Fire chiefs have warned of the dangers of smoking and using paraffin-based skin creams following a number of fatalities.
West Yorkshire Fire and Rescue Service (WYFRS) has set up a project team to develop a national safety campaign alerting people to the dangers following three fatalities since May, 2015, where smoking and the use of paraffin-based skin products were found to be linked to the cause of the blaze.
It has already contacted GPs and pharmacies urging them to alert patients to the risks. Now plans to extend the safety message to major supermarkets and online pharmacists
A report to the fire authority’s community safety committee said paraffin-based skin products when used over time could soak into fabrics such as bandages, clothing and bedding.
It added: “When an ignition source such as smoking, cooking or an open flame (gas fire, candle etc) is introduced, it is highly likely that a fire will ignite, spread quickly and burn more intensely causing serious injury or death.”
A freedom of Information request in 2017 by the BBC to all 52 fire and rescue services in the UK asked how many fatalities had been linked to the use of paraffin-based skin products. Five services responded to say there had been 37 deaths in the previous 10 years.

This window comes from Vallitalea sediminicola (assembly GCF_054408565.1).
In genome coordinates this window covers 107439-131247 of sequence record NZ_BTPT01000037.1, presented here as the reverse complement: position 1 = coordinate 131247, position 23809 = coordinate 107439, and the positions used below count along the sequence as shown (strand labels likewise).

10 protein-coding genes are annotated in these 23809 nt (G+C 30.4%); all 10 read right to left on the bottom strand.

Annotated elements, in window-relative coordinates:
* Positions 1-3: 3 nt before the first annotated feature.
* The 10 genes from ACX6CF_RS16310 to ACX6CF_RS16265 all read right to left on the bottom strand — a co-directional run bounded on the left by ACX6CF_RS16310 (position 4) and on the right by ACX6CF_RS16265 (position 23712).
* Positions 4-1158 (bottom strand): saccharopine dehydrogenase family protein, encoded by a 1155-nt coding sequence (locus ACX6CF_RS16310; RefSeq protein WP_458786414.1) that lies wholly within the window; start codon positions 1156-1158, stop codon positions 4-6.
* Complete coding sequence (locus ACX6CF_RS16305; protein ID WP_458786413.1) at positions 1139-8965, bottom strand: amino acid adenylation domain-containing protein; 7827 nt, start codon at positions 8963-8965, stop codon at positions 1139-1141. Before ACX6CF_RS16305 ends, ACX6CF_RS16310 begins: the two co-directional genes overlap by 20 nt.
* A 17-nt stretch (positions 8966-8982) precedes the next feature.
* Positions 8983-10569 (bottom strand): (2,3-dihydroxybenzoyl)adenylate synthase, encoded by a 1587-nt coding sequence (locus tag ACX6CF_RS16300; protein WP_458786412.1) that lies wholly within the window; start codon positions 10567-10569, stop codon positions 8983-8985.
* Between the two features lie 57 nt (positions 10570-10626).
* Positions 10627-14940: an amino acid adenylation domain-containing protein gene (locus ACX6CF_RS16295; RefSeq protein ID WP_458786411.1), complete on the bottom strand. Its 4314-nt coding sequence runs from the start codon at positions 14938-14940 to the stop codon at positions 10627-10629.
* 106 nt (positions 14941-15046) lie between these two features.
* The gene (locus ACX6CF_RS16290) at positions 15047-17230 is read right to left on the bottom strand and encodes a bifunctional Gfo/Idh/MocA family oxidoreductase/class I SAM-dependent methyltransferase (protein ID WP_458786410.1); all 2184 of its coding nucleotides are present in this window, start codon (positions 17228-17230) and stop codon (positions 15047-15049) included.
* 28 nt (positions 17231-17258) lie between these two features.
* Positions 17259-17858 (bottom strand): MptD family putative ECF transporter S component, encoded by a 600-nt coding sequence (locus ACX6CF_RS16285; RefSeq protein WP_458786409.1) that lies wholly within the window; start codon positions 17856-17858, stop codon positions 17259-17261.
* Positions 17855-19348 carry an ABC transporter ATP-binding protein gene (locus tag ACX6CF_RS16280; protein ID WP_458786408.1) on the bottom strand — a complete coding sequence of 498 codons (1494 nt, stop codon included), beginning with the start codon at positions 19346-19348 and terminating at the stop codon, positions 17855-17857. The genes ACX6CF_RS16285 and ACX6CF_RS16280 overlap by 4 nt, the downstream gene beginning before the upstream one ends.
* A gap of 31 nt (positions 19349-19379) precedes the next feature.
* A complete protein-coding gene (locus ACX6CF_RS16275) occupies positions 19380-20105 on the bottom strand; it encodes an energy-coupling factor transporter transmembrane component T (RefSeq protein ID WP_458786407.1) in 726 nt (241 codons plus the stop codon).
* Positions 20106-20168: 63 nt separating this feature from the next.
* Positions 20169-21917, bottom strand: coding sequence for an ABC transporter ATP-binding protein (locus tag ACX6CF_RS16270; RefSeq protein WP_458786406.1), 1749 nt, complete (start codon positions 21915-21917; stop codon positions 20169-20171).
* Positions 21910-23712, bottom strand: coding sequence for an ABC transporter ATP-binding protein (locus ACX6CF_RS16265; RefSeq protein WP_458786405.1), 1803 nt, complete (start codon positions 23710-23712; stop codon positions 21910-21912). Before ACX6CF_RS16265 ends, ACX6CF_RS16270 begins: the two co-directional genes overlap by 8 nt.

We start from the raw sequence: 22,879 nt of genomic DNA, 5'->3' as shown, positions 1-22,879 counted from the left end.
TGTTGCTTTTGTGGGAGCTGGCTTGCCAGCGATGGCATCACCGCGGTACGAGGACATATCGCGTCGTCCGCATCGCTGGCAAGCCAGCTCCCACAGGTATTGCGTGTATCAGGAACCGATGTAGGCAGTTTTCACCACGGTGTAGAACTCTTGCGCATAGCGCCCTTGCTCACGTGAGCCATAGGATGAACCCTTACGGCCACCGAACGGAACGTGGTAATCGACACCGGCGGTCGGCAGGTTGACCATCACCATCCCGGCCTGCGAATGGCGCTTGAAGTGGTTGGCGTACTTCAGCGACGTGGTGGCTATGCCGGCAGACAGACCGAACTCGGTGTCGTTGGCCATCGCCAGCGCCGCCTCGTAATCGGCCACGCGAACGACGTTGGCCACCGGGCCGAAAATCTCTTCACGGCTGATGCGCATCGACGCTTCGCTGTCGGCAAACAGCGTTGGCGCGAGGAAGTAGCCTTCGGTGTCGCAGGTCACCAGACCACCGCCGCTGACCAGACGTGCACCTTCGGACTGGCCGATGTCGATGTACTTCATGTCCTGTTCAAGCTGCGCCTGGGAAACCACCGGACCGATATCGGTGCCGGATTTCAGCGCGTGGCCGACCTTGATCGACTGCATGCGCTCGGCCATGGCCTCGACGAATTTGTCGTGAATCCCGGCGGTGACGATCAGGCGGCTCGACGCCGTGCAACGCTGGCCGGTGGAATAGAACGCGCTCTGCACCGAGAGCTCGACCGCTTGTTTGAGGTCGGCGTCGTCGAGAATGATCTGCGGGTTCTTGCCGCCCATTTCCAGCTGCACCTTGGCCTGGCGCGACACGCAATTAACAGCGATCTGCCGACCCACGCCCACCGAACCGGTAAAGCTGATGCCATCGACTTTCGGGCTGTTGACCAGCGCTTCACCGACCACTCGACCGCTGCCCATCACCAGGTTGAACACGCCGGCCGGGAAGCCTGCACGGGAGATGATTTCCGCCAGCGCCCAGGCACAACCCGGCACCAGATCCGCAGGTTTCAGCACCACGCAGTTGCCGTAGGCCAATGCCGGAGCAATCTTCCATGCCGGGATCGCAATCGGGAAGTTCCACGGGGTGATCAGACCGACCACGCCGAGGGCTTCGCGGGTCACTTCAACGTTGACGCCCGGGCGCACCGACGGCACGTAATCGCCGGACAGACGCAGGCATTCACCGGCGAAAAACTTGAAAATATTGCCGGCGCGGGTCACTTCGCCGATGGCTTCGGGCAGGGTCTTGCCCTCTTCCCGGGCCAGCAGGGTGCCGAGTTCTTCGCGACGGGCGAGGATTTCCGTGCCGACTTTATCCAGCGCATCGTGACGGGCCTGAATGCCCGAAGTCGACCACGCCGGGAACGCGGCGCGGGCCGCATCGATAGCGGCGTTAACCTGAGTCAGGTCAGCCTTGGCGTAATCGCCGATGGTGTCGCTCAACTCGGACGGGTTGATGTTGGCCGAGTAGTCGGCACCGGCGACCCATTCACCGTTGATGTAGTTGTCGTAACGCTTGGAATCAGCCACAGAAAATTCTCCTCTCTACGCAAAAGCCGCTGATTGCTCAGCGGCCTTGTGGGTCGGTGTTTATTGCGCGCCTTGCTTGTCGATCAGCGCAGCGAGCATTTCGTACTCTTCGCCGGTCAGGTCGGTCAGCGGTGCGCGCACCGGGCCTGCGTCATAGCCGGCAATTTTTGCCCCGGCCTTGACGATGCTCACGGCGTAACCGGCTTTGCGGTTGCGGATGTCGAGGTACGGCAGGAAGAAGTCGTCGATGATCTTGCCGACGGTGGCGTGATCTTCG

The report said: “These figures may appear relatively low, but only a small number of services responded to the request and services are not currently required to record where paraffin-based skin products have been a contributing factor to a fire.
“The project team believes that the actual number of deaths is likely to be much higher.”
It said paraffin-based creams, lotions and ointments – typically used for conditions such as dry skin or eczema – were only flammable when they had soaked into fabric and an ignition source has been introduced.
The report said: “Some products, but not all, contain flammability warnings or symbols, but the majority of products are purchased, prescribed, dispensed or applied without few, if any, conversations from the health or care professional about the fire risks associated with their use.
“Current NHS patient safety advice centres on paraffin-base skin products which have a greater than 50% paraffin content level. Our evidence shows that products with less than 50% paraffin content, when soaked into fabrics and an ignition source is introduced, also burn rapidly and more intensely.”
It said investigations following the three fatalities mention in the report had highlighted a lack of knowledge among carers and nurses about the potential fire risks when these products are used – leading WYFRS to produce warning leaflets.
A 12 minute video has also been produced which is aimed at health and care professionals featuring an interview with the daughters of one of the victims.
The project team, led by Watch Commander Chris Bell, now plans to extend the campaign to include major supermarkets and online pharmacists and set up a dedicated web page on the WYFRS website providing information, advice and good practice for the public, health and care professional as well as other fire and rescue services.